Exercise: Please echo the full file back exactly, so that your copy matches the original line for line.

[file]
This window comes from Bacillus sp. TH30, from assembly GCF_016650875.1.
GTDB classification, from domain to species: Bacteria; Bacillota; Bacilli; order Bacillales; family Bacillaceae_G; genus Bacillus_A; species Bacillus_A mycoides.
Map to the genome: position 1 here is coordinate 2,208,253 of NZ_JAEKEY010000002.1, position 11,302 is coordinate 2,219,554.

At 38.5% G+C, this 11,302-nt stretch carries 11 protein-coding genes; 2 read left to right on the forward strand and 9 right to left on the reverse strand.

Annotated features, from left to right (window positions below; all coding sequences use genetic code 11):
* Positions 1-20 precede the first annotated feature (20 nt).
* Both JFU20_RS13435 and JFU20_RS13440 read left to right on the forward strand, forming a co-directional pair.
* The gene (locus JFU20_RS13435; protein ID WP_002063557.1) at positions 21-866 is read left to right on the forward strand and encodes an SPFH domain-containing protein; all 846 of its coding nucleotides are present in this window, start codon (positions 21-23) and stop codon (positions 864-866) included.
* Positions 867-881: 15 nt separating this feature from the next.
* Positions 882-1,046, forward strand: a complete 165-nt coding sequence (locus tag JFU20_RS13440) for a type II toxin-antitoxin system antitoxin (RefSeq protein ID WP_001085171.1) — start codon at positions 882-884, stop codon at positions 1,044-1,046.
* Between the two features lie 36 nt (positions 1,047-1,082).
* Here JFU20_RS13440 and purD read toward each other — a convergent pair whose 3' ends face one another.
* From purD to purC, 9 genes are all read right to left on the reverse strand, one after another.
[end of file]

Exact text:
This window comes from Bacillus sp. TH30, from assembly GCF_016650875.1.
GTDB classification, from domain to species: Bacteria; Bacillota; Bacilli; order Bacillales; family Bacillaceae_G; genus Bacillus_A; species Bacillus_A mycoides.
Map to the genome: position 1 here is coordinate 2,208,253 of NZ_JAEKEY010000002.1, position 11,302 is coordinate 2,219,554.

At 38.5% G+C, this 11,302-nt stretch carries 11 protein-coding genes; 2 read left to right on the forward strand and 9 right to left on the reverse strand.

Annotated features, from left to right (window positions below; all coding sequences use genetic code 11):
* Positions 1-20 precede the first annotated feature (20 nt).
* Both JFU20_RS13435 and JFU20_RS13440 read left to right on the forward strand, forming a co-directional pair.
* The gene (locus JFU20_RS13435; protein ID WP_002063557.1) at positions 21-866 is read left to right on the forward strand and encodes an SPFH domain-containing protein; all 846 of its coding nucleotides are present in this window, start codon (positions 21-23) and stop codon (positions 864-866) included.
* Positions 867-881: 15 nt separating this feature from the next.
* Positions 882-1,046, forward strand: a complete 165-nt coding sequence (locus tag JFU20_RS13440) for a type II toxin-antitoxin system antitoxin (RefSeq protein ID WP_001085171.1) — start codon at positions 882-884, stop codon at positions 1,044-1,046.
* Between the two features lie 36 nt (positions 1,047-1,082).
* Here JFU20_RS13440 and purD read toward each other — a convergent pair whose 3' ends face one another.
* From purD to purC, 9 genes are all read right to left on the reverse strand, one after another.